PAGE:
The Quickest Sip


France’s largest wine growing region is situated on the Atlantic coast. The wines are blends. Reds are made of Cabernet Sauvignon, Merlot, and Cabernet Franc. On occasion a splash of Petite Verdot or Malbec might be added. White wines are made of Sauvignon Blanc and Semillon, as are sweet dessert wines.


A comparatively smaller region that’s land locked in France’s north-east. The wines are single varietal, either from Pinot Noir for reds or Chardonnay for whites. In the south, you will find a bit of Aligoté for an easy sipping white wine. The Beaujolais appellation makes red wine exclusively from the Gamay grape.

A Longer Drink

Map of the vineyards of Bordeaux
Image courtesy of Vins de Bordeaux
Bordeaux – The Key Take-Aways
Bordeaux is a blend

Red wines in Bordeaux are made predominately from Cabernet Sauvignon, Merlot, and Cabernet Franc, with the occasional smidgen of Malbec and Petite Verdot thrown in. White wines and sweet wines are a blend of Sauvignon Blanc and Semillon.

Vintage variation (the difference in weather each year) is very important in Bordeaux and the Bordelaise believe the sum is great than the parts. By allowing for blends, winemakers are granted the flexibility to express the best of each vintage.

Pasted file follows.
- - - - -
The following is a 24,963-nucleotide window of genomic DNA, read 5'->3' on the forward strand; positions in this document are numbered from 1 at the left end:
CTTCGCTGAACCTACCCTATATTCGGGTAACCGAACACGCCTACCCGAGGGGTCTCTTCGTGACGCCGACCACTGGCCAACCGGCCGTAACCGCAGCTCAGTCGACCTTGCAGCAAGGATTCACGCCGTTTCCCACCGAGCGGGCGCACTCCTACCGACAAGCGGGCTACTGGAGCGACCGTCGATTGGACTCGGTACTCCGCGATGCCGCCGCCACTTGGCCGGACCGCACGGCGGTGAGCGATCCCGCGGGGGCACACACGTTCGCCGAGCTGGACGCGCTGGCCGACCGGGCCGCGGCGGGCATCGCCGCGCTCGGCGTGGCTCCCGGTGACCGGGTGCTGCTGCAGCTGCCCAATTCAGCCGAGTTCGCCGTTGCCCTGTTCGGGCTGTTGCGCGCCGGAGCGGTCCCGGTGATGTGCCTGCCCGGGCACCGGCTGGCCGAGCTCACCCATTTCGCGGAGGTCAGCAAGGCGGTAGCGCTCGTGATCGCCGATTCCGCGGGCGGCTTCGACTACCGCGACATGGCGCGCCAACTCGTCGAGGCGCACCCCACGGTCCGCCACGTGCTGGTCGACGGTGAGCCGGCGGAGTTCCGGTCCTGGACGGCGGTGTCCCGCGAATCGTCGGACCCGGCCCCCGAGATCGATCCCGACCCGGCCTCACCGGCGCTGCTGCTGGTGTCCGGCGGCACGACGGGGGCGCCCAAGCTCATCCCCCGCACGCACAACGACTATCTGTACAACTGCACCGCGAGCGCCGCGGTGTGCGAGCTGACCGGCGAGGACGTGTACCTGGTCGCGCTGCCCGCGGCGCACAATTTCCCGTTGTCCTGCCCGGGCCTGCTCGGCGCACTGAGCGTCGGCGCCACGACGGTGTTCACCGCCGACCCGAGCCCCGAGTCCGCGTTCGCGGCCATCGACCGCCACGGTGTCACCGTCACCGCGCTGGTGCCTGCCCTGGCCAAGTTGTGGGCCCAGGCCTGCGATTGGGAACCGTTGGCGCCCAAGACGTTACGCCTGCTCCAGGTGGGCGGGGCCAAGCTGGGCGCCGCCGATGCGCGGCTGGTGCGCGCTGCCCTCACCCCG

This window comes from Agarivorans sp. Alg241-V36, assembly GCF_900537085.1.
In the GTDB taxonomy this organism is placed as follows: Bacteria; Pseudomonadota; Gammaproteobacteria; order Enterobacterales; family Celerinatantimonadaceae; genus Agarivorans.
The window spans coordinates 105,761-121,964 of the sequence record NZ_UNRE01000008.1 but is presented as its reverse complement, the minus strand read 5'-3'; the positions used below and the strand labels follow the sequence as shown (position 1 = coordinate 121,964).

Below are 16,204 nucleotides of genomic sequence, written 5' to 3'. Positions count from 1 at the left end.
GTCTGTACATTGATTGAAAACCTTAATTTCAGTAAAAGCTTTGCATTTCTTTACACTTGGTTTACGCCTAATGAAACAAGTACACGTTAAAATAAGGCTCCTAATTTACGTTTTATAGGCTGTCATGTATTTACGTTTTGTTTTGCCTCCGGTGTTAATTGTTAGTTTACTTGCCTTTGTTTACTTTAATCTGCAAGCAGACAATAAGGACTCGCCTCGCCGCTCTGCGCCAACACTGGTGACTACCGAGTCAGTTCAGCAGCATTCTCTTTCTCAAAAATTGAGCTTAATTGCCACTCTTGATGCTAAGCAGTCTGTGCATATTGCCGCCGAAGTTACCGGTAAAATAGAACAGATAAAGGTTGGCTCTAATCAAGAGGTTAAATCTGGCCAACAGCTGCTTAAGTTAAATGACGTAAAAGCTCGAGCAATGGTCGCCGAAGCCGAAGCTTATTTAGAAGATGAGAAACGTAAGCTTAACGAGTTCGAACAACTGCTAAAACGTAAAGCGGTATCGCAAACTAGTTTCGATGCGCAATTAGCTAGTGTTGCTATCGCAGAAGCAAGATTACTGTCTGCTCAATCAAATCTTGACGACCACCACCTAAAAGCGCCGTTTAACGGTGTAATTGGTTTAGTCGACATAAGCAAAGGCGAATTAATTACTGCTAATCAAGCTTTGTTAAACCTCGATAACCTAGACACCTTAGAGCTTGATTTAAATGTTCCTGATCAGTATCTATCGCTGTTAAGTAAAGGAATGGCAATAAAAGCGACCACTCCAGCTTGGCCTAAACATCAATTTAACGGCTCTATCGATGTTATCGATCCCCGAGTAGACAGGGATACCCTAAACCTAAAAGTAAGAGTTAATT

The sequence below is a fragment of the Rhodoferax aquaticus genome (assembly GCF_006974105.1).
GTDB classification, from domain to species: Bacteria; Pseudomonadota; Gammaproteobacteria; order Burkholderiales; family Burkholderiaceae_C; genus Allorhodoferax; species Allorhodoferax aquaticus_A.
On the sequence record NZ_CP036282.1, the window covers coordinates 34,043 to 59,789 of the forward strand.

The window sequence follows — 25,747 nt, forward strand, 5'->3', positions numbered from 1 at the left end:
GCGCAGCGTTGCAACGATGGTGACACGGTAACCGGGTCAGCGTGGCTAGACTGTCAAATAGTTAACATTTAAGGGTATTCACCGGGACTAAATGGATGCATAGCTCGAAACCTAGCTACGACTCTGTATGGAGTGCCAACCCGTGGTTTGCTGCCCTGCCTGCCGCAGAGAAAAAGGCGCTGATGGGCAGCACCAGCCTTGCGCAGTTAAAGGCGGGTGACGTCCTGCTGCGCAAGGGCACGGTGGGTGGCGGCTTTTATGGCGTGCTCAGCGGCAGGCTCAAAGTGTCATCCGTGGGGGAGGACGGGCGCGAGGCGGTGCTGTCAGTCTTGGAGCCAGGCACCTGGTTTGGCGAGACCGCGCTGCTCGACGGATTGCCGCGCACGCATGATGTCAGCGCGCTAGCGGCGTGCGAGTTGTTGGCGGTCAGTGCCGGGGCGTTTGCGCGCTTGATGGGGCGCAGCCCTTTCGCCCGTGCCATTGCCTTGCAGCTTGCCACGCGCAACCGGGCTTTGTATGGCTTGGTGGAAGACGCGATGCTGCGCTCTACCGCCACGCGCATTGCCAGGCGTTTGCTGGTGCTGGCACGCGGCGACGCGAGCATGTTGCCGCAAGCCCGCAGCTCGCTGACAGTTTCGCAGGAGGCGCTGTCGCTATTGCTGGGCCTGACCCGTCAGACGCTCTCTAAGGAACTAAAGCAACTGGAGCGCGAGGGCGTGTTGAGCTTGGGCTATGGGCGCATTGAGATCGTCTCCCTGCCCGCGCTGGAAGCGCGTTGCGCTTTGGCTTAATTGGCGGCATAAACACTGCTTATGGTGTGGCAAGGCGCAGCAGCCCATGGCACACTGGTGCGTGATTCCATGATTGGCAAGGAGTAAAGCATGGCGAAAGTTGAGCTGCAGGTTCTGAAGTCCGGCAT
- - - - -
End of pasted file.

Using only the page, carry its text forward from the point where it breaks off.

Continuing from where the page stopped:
There are three main regions to Bordeaux: Left Bank, Right Bank, and Entre-Deux-Mers

Bordeaux is a port city, butted up against the Atlantic Ocean. The main river that flows in is called the Gironde which then forks into the Dordogne to the north and Garonne, to the south.

The area that runs south of the Gironde is called the Left Bank and is largely made up of well-draining, gravel soils. Cabernet Sauvignon thrives in this terroir, and so, Cab Sauv is the most widely planted vine on the Left Bank. The Left Bank is also home to some of the most esteemed sub-regions in the world. Names like Médoc, Paulliac, Margaux, and Graves might sound familiar.

On the Right Bank, which is north of the Garone, you will find mostly clay-based soils. Here, Merlot thrives, and so, this grape is the most widely planted and used in the blends. Appellations include Pomerol and Saint-Émilion.